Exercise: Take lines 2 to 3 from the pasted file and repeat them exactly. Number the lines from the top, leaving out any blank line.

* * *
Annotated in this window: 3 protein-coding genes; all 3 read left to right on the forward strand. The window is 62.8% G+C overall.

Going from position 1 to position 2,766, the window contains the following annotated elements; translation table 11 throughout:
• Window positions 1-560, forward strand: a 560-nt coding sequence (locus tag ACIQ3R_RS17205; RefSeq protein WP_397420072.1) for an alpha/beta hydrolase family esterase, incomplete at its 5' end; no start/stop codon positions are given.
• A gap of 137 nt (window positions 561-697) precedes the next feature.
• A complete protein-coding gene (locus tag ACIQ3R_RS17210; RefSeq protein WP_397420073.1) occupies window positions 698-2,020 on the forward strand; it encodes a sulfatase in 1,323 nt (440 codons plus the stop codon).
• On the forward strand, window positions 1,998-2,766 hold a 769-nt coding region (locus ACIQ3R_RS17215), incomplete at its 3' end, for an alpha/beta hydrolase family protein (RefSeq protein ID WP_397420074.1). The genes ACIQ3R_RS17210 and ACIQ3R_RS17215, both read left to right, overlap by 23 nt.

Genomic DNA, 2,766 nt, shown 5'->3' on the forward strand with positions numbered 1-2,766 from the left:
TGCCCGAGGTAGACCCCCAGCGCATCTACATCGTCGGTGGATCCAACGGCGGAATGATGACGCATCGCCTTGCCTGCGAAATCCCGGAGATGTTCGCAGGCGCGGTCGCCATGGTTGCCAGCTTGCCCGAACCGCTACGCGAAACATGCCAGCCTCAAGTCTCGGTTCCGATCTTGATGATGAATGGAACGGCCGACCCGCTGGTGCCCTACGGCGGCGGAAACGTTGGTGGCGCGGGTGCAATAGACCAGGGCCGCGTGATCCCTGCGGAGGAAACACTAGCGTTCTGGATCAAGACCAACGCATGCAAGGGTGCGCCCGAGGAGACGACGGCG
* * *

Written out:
Going from position 1 to position 2,766, the window contains the following annotated elements; translation table 11 throughout:
• Window positions 1-560, forward strand: a 560-nt coding sequence (locus tag ACIQ3R_RS17205; RefSeq protein WP_397420072.1) for an alpha/beta hydrolase family esterase, incomplete at its 5' end; no start/stop codon positions are given.